Wrist Release: One Wrist Held by Two Hands - Low
Mistakes to Avoid
"Hello, this is the beautiful Glenda. I'm just Randall. KravMagaTraining.com. What we're going to discuss with this particular video is common mistakes to avoid when someone is grabbing you with two hands on one wrist down low.
So here's the first mistake that I want you guys to avoid is this. Glenda grabs me. A real common mistake is not making sure that your thumb is turned up because you want the thin part of your wrist lined up with their thumbs. We're going to turn it over like this just so you guys can see the angle. If her thumbs are pointed in this direction, notice how my thumb is turned in that same direction. This is really important because when I grab and pull the thin part of my wrist will slide out between her thumbs a lot easier and it doesn't put a lot of pressure on my wrist. A common beginner mistake is this, in that, when she's doing this, I'll have my hand turned like this and there's a couple of problems when you do this. One is when you grab your own hand to escape, notice how it's bending, it's like bending my wrist back and it puts a lot of pressure, it makes it uncomfortable. That's no good. The other problem is my wrist is a lot wider and fatter at this angle which means it's a lot harder for me to slide my hand out through that gap on her thumbs. If I turn it like this and line it up properly it eliminates the wrist pressure and it slides out a lot easier. So that's the first common mistake to avoid is to make sure the thin part of your wrist is lined up with your attacker's thumbs.
The next thing that you want to avoid is make sure that you put the correct foot behind you. Okay. I know the camera is kind of cutting us off but you'll be able to figure this out, in that, if she is grabbing my right hand I want to put my left foot back. The reason why I like to do this is because when I pull I can twist my hips a lot easier. Whereas, if I have the other wrong side back I can't twist as easily. The reason why the twisting is important is because it gives you a lot more power. We'll pretend that Glenda is way bigger and stronger than me, and if that's the case, especially if she's grabbing with two hands, using two arms, it's really important for me, I can't just use my two arms as well if I'm not as big as her. I need to cheat and use my entire body, and I do that by twisting my hips. So as long as I have my correct foot back I can twist a lot easier. So that's the second mistake that's common that you want to avoid.
The third one is this. Make sure that when you do the release to go across your body. Not only is it easier for you to twist your hips but you're less likely to hit yourself in the head and you will get more power. I know this seems silly but if you're not careful and you just pull straight up, you can actually hit yourself in the head. Well a lot of, most beginners don't do that but a lot of them will do this, in that, they will try to pull it over to the same side and the reason why I don't like this is, once again, it doesn't facilitate your ability to twist your body. So once again, let's pretend Glenda is super strong. If I just go straight up, we're just going arm strength to arm strength and if she's bigger than me that's not going to work. I need to go across my body which means if she's grabbing my right hand I pull it over to my left shoulder. Across. When I do this now I can rotate my body a lot easier. So that's the third thing that you want to make sure that you're doing properly.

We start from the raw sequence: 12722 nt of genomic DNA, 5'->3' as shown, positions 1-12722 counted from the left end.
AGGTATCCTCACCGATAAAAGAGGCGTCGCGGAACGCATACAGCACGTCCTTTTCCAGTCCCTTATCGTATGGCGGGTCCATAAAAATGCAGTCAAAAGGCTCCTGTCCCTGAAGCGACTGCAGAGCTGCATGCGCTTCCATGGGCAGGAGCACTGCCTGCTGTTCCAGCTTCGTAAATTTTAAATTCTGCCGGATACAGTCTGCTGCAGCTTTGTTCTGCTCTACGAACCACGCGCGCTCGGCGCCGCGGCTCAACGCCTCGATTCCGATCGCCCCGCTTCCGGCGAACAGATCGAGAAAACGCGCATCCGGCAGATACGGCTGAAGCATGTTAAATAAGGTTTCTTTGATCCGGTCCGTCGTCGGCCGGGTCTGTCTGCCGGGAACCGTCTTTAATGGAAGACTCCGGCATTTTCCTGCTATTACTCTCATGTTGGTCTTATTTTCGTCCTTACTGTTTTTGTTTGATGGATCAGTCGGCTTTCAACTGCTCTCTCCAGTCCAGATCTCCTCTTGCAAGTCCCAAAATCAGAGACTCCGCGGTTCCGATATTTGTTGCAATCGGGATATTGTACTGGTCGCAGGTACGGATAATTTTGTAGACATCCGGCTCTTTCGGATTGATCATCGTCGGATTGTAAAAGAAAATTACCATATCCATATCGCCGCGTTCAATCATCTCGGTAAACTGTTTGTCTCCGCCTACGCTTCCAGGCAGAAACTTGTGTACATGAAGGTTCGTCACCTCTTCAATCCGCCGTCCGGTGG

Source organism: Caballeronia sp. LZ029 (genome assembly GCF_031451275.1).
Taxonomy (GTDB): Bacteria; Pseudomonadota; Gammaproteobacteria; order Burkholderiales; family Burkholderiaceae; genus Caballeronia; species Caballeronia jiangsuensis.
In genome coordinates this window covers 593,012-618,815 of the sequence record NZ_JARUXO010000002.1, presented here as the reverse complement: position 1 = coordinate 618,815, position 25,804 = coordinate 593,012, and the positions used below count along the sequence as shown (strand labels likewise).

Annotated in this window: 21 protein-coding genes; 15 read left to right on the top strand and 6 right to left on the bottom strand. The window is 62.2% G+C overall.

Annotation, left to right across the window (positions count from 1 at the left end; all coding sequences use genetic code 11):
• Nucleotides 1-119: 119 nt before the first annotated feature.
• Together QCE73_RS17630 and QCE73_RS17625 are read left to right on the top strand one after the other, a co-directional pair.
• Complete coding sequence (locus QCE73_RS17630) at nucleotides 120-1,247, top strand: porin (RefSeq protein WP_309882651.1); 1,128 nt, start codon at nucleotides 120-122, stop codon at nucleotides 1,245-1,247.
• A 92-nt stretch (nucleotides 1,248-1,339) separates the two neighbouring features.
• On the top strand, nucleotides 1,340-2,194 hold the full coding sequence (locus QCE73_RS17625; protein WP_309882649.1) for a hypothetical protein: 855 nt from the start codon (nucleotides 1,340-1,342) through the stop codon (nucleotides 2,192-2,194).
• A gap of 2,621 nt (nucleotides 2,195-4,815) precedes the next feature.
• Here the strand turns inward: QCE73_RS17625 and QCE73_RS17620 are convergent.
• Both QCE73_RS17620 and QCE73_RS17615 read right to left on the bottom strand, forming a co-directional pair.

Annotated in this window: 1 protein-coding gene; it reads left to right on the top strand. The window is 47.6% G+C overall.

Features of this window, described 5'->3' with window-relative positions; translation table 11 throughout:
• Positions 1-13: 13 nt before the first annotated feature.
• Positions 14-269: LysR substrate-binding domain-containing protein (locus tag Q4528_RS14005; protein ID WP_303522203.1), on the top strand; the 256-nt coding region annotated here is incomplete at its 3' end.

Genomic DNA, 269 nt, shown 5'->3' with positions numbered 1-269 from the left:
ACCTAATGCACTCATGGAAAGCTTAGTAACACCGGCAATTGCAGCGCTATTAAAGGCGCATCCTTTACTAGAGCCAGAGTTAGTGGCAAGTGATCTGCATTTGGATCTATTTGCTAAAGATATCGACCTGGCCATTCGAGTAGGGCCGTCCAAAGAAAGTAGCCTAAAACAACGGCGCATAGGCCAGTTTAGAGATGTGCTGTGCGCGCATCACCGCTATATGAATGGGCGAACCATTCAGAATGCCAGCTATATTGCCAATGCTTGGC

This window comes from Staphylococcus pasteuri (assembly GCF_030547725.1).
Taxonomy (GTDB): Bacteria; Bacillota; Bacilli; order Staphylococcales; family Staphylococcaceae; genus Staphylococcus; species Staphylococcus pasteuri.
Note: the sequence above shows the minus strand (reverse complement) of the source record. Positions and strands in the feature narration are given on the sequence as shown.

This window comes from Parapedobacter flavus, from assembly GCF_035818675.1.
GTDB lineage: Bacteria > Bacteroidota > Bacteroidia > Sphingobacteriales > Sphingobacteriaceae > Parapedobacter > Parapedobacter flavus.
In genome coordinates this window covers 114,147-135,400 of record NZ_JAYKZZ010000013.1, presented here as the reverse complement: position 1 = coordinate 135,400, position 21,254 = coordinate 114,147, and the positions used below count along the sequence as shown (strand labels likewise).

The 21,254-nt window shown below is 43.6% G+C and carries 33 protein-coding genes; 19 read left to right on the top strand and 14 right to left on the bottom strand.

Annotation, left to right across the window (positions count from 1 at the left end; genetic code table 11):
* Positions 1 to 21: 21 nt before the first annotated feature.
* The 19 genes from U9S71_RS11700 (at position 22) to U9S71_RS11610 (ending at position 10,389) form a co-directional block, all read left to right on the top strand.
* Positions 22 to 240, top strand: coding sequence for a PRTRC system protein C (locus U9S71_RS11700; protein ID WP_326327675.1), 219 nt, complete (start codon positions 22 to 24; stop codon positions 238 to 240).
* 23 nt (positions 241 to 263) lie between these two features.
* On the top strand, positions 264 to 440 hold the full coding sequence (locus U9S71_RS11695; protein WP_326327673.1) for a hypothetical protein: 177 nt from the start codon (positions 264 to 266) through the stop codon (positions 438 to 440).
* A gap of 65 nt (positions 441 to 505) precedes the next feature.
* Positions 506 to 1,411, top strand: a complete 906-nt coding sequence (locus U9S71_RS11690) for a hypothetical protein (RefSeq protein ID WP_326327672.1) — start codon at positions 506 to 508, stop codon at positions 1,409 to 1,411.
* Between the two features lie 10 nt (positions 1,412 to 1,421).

And the fourth thing is, once you get all those little tricks down, don't be so overzealous that you do this. Notice that I'm twisting, yeah, twisting so far that I'm actually turning too far and exposing my back. Making myself more vulnerable to be attacked or not be able to protect myself as well. So it's okay to pull across your body and to twist your hips but you should only do it approximately 90 degrees. What I mean by that is, right now, we're lined up. When I do the escape this is as far as I go. Turned sideways to her. Like this because that way it allows me to rotate back into a proper position so I can protect myself, like my tactical stance. Don't do this. No good. Your partner should not see your back. So just 90 degrees. Do it sharply and then notice that I can immediately go back to my tactical stance. Whereas, if I go too far, that took a little bit longer, and longer is no good.
So those are the four common mistakes I see beginners make when they do this particular escape. Be sure to avoid them. So before we finish the video just a quick review on it again. First one, make sure your thumb, the thin part of your wrist is lined up. Second, make sure that when you do this pull across your body over to your opposite shoulder like this. And also, the third thing is twist your hips. Especially if your attacker is bigger and stronger than you, you are going to have to twist your body. If we are about the same size or if I'm stronger it won't be important but most bad guys tend to attack people that are weaker and smaller than them. So we better start learning how to twist our hips. And the fourth thing is, of course, don't turn too far once you get the technique down. Only turn 90 degrees so you can immediately go back to a position to protect yourself, like a tactical stance, or even a fighting stance if the situation gets really heated.
So those are my tips. Make sure that you implement those when you're doing this particular escape and it will make a big difference."
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